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Please refer to the Projects webpage for the Byers Road Extension map delineating the area to be served. Those properties shown within the highlighted service area are scheduled to receive public sewer access in 2022.
The cost to residents connecting to the public sewer is the sum of the facilities fee and the certified plumbing contractor’s service line installation charges. This total cost is estimated at $20,000.
Property owners of the residences and businesses along Byers Road between Route 100 Pottstown Pike and Eagle Farms Road will receive public sewer service.
Yes. All homes and businesses within 150 feet of the public sewer will be required to connect.
Please refer to the Projects webpage for the Byers Road Extension map delineating the area to be served. For the most part gravity flow is utilized with the sewer piping installed in public roads. Where gravity flow sewer cannot be considered an individual house grinder pump will be needed.
The Township through a municipal bond will be funding the construction of the sewer system. The bond will be funded through the user fees charged by the Municipal Authority. Individual homeowners will be responsible for the cost of installing the service line from their house to the street right-of-way and connecting to the public sewer system lateral.
We estimate the homes will be connected during the fall/winter of 2022.
The facilities fee must be paid at the time of securing the permit for connecting the house or business to the public sanitary sewer system.
The Township or Municipal Authority will not be offering any direct financing assistance to homeowners; however, local bank contact information is posted on the Township website, as well as information regarding PENNVEST, a low-interest loan program available to homeowners connecting to a public sewer system.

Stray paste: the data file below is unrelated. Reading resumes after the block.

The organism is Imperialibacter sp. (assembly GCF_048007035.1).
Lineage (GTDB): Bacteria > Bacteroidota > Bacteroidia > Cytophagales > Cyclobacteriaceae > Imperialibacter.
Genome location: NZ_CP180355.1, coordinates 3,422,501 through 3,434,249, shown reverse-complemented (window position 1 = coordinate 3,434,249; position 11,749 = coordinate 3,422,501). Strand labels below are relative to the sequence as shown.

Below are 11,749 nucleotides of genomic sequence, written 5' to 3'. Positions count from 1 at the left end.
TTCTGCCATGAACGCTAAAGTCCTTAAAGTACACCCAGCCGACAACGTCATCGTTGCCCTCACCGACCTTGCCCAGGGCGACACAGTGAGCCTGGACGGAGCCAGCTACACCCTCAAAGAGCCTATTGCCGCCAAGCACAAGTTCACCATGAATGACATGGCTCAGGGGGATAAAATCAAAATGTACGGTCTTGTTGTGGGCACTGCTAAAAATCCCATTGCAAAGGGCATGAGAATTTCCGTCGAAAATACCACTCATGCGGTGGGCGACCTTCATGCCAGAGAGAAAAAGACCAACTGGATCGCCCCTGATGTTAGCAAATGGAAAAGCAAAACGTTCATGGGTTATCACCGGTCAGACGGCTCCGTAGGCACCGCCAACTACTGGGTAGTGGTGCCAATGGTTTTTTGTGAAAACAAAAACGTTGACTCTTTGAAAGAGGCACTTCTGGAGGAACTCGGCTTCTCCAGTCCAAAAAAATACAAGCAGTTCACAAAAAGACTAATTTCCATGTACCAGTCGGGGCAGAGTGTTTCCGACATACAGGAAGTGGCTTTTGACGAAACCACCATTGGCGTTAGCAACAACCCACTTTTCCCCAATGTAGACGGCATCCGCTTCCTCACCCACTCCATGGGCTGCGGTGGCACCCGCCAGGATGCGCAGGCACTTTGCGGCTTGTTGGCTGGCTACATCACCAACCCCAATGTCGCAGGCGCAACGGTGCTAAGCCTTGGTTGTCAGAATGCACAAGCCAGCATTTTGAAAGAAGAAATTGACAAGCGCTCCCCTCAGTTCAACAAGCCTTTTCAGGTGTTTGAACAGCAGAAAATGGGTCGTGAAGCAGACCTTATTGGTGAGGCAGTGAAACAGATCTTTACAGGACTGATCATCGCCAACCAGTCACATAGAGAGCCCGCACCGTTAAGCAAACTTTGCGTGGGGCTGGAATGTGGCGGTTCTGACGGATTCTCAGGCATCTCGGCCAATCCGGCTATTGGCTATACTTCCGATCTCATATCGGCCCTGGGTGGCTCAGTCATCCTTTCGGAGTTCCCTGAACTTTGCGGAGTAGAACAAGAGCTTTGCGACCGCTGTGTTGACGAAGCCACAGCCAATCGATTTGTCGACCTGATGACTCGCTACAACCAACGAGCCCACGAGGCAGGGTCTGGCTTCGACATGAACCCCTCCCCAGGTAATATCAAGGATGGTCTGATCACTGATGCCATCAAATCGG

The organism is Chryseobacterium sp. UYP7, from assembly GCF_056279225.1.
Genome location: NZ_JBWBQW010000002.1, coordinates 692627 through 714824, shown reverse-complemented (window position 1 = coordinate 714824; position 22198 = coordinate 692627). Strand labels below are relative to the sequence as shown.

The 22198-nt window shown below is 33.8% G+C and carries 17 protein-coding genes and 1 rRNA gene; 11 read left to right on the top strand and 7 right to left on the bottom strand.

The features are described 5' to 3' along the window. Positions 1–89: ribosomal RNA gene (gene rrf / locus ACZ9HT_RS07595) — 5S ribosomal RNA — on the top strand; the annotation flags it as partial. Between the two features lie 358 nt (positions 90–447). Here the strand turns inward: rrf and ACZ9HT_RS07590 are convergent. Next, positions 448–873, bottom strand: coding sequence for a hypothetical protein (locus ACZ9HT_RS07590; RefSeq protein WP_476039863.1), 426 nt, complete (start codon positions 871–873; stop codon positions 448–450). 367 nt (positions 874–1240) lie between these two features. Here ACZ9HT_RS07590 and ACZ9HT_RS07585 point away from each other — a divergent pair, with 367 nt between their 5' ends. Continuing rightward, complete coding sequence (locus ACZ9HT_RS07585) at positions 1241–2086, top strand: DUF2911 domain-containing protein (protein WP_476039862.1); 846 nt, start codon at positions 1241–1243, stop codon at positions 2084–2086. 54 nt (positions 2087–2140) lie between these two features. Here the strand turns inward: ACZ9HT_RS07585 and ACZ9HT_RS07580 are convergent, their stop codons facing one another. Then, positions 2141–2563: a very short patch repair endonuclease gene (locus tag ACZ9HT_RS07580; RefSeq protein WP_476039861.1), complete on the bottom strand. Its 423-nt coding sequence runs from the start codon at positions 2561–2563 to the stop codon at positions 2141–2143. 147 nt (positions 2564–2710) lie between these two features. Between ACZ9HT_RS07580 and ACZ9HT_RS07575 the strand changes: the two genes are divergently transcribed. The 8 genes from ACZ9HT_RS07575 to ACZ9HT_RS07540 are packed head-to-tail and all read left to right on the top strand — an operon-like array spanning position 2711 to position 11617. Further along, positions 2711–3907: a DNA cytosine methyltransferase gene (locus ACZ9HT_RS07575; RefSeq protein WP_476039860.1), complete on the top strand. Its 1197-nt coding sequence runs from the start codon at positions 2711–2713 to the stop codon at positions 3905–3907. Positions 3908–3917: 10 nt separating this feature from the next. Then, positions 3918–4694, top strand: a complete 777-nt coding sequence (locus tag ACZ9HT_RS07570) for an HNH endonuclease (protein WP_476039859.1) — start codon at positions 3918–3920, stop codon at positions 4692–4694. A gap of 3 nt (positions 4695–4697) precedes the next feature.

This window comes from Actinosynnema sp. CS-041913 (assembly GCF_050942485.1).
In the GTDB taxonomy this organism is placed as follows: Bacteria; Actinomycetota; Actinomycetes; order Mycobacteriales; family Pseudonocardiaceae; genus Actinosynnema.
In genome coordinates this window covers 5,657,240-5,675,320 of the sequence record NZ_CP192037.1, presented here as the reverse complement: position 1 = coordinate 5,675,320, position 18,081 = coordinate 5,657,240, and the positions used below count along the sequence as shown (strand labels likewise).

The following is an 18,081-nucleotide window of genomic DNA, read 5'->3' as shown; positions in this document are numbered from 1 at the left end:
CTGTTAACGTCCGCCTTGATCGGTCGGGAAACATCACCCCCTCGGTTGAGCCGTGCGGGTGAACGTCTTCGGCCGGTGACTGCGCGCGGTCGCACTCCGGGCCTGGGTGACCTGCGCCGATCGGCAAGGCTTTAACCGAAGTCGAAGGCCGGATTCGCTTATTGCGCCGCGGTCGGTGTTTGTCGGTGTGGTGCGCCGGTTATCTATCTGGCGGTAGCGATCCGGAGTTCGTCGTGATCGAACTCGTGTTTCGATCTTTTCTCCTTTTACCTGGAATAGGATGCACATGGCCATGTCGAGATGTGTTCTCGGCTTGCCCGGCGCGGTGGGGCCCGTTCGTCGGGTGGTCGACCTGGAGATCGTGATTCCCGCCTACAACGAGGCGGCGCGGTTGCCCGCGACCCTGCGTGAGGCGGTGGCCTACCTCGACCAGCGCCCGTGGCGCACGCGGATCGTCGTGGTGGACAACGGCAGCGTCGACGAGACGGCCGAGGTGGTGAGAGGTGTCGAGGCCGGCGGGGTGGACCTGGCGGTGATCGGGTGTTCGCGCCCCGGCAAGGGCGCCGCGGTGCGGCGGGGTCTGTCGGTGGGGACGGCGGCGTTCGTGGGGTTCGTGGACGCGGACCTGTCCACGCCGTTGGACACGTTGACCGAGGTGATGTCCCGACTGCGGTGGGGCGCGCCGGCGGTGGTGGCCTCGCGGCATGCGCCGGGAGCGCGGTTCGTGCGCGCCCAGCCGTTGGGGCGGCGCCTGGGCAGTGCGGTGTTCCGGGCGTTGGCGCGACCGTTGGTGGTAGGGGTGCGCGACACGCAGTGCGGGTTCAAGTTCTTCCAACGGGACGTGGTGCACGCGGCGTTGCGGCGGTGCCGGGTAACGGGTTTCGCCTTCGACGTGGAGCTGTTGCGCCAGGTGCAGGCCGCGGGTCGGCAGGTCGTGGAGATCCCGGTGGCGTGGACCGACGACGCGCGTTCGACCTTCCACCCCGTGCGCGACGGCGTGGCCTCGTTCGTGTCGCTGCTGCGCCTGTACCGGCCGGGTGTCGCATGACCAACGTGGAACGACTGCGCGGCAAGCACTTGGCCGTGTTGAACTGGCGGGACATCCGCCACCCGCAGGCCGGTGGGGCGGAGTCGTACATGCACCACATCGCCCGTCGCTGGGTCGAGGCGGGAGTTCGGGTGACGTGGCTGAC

Yes. Representatives of the Township and Municipal Authority will place a stake in the yard of each property to be connected showing the design location of the house service lateral. This is necessary because the Township will be installing the public laterals between the sewer main and the street right-of-way for each home. We want to locate the public lateral so that it helps to minimize the distance and property impact of the service line the homeowners will need to have installed. A sketch illustrating the make-up of the lateral and service line is posted on the Municipal Authority page of the Township website within the link entitled Service Line Construction Specifications.
The homeowner will need to hire a certified plumbing contractor to install the service line from the house to the street right-of-way and connect to the public sewer lateral. The service line construction must comply with the Municipal Authority standards and the construction will be inspected by a Municipal Authority representative. To assist the homeowner, a link has been provided on the Municipal Authority page of the Township website to the Pennsylvania Attorney General’s Home Improvement Consumer Information website hicsearch.attorneygeneral.gov where the homeowner can find a certified plumbing contractor.
The septic system will be abandoned in accordance with Chester County Health Department standards. The requirements for abandoning the septic system are available on the Municipal Authority page of the Township website within the link entitled Service Line Construction Specifications. The certified plumbing contractor hired by the homeowner to install the service line will be required to abandon the septic system in accordance with the specifications.
Yes. The Township website will be updated as the project progresses and may provide an answer to general project questions. Questions or comments can be directed to G. Matthew Brown, P.E., the Municipal Authority Administrator, by phone at 610-646-7015 or by email at Authority@upperuwchlan-pa.gov.